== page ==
Wednesday, 16 September 2009

A brighter future for Neath Port Talbot pupils

A progress report on the first phase of the Council's programme for school improvement is being presented to councillors next week (Wednesday 16th September 2009).The report will contain proposals for change involving new school build, remodelling schemes, and the amalgamation and closure of some schools.

The Council will be consulting upon the proposals over the forthcoming weeks enabling schools, parents and others to make their views known before final decisions are taken.

Getting the views of pupils, parents, teachers, school governors and the wider community will play a key part in shaping decisions about future educational provision in the county borough.

The report is the next stage of the Council's strategic school improvement programme. Priority areas for action were approved last March and now the Council is ready to consult on specific proposals for individual schools.

In order that children and young people are provided with the best educational experiences and opportunities for learning, the Council is closely linking its school organisation proposals to school improvement.

The newly built Pen Afan Primary serving the Gwynfi area in the Afan Valley leads the way for school improvement in Neath Port Talbot.

It is a vision of how education should be delivered in the years to come.

The report to Council in March identifies a number of schools that have shown themselves to be in need of improvement. Some have educational standards issues, others have poor buildings. Surplus places and a high cost per pupil are also considerations.

Consulation is now about to start on closing Duffryn Afan Primary School in the Afan Valley whose pupils would move to Cymer Afan Primary.

Another proposal is to close Llangwig and Godre'r Graig Primary Schools and open a remodelled school on the site of Llangwig.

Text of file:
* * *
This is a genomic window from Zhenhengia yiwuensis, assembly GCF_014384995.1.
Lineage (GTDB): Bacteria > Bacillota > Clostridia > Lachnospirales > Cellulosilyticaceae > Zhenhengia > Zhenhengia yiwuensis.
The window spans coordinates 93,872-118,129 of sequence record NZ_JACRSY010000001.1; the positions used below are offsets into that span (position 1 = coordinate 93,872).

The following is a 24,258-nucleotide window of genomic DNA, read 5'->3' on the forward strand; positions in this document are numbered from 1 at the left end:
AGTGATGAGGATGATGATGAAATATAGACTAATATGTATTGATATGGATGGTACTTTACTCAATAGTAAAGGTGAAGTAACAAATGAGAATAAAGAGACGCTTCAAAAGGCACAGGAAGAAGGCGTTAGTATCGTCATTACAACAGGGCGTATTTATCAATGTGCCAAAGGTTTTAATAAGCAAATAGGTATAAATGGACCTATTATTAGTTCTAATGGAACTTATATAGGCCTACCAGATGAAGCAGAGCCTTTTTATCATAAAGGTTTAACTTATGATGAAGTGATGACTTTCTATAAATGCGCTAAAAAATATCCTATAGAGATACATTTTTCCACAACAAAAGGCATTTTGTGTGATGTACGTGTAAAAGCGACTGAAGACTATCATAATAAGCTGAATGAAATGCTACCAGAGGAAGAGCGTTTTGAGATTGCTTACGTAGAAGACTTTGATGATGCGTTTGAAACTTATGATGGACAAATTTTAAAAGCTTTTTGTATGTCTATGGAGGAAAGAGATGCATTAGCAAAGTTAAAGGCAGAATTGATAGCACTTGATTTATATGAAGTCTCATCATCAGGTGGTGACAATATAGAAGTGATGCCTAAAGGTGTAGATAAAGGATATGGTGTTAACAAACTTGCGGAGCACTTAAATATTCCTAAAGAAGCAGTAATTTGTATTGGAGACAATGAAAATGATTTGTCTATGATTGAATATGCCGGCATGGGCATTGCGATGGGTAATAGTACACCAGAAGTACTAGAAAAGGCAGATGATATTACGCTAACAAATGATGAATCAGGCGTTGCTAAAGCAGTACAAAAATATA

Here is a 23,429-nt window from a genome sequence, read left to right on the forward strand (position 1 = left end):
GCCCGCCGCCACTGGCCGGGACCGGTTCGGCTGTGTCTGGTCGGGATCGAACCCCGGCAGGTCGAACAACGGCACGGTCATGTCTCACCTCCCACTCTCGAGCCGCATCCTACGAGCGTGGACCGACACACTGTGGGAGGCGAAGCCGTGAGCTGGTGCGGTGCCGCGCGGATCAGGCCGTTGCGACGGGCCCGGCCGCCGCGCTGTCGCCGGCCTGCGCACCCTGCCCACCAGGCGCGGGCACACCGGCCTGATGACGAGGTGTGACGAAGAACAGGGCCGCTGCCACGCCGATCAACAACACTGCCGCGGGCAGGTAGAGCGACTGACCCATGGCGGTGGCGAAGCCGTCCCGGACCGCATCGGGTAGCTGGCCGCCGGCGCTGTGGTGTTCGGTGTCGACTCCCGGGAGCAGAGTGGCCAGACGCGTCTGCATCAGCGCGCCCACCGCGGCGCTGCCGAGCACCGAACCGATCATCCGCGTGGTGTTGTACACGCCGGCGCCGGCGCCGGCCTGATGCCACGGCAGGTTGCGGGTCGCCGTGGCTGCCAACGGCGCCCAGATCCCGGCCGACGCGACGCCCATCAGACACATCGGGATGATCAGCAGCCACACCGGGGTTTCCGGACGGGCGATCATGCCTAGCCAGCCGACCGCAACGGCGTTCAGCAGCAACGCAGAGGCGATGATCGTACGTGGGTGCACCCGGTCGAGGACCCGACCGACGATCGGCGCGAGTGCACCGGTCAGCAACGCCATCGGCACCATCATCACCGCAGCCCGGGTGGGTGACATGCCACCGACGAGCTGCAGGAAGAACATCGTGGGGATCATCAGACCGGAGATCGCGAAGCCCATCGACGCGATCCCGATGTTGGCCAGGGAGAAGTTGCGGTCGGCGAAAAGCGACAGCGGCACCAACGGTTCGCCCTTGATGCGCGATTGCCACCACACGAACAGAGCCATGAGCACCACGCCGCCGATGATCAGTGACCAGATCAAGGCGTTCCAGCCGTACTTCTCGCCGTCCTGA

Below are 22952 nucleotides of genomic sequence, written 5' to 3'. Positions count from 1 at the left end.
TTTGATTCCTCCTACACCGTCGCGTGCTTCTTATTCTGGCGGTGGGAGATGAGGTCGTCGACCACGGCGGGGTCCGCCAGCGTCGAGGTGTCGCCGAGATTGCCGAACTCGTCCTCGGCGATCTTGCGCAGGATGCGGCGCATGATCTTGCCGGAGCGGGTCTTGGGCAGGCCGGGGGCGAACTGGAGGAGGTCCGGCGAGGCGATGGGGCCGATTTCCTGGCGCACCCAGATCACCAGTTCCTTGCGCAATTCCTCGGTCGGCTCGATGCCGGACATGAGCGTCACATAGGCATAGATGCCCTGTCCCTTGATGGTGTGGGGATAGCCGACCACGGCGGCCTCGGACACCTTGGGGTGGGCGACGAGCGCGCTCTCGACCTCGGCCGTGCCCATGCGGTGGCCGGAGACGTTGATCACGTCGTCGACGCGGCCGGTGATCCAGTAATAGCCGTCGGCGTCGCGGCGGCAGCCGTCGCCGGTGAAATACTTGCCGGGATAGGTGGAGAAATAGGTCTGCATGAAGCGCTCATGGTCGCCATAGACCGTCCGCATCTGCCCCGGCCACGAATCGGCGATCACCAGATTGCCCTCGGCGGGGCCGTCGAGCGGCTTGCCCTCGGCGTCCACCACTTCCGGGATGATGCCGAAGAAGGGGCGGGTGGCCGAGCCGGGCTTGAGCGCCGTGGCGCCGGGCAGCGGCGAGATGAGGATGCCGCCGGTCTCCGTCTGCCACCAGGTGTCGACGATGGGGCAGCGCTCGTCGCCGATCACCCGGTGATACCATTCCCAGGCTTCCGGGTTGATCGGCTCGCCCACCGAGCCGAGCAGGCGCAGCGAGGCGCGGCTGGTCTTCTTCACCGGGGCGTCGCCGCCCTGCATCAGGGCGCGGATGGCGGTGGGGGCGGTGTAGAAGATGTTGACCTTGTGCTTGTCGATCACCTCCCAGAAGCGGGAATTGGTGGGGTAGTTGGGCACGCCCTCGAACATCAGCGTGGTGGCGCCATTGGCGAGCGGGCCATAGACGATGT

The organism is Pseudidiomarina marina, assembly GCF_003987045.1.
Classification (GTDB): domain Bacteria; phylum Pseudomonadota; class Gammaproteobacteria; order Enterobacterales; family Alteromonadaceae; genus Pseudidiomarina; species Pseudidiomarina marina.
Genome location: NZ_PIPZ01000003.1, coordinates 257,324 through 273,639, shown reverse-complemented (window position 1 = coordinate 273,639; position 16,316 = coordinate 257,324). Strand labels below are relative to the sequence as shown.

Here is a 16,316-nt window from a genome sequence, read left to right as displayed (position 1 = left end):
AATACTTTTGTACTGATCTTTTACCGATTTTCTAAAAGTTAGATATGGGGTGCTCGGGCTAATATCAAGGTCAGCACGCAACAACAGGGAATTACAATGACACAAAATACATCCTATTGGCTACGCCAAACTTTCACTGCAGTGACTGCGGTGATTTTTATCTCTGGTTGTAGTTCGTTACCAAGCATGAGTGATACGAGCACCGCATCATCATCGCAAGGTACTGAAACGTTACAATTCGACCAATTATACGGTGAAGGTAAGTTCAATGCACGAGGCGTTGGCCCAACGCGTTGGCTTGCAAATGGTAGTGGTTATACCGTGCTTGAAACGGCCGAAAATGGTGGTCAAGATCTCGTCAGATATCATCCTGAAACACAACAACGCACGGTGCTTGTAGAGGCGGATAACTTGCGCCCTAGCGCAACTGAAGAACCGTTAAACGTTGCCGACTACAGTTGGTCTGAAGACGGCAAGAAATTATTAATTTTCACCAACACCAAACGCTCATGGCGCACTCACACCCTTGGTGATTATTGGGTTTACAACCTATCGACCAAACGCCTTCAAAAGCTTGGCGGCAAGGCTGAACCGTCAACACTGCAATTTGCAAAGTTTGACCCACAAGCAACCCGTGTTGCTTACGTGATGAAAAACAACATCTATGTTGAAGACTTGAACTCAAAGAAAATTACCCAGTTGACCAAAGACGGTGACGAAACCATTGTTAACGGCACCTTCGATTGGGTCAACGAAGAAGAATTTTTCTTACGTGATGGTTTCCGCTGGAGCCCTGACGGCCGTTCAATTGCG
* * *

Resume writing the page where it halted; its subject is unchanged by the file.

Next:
Bringing Dwr y Felin Comprehensive lower and upper schools in Neath together on one site and closing Glanymor and Tirmorfa primaries and opening a new school on the Glanymor site will also go out for consultation.

Under the proposals, Maes Y Coed special school in Bryncoch would be expanded as would Velindre Community School.

Crynallt Infant and Junior schools would be amalgamated and a first step taken to make Central Infant and Junior into an 'all through' primary school.

A detailed survey is yet to be carried out of the community needs of Lower Brynamman to feed into the provision of education in the future.

A full scale review of education in Port Talbot is also being recommended by education officers.

Corporate Director for Education at Neath Port Talbot Council, Karl Napieralla, said, "There are difficult decisions to be taken if we are to deal with the serious issues of falling school rolls, surplus capacity and out dated school buildings. However, in tackling these issues, the Council is keeping teaching and learning at the forefront of its thinking and planning. It also wishes to ensure that the best use is being made of available resources.

"Neath Port Talbot is leading the way in educational improvement in Wales and the Council intends maintaining this position.

"The strategic school improvement programme allows the Council to take stock of where it is now and plan for what needs to be done in order to ensure the right schools are in the right places and that they are fit for the 21st century.

"This is a long-term programme and the proposals in this report are the first steps in bringing about change that will deliver high quality teaching and learning for children and young people."



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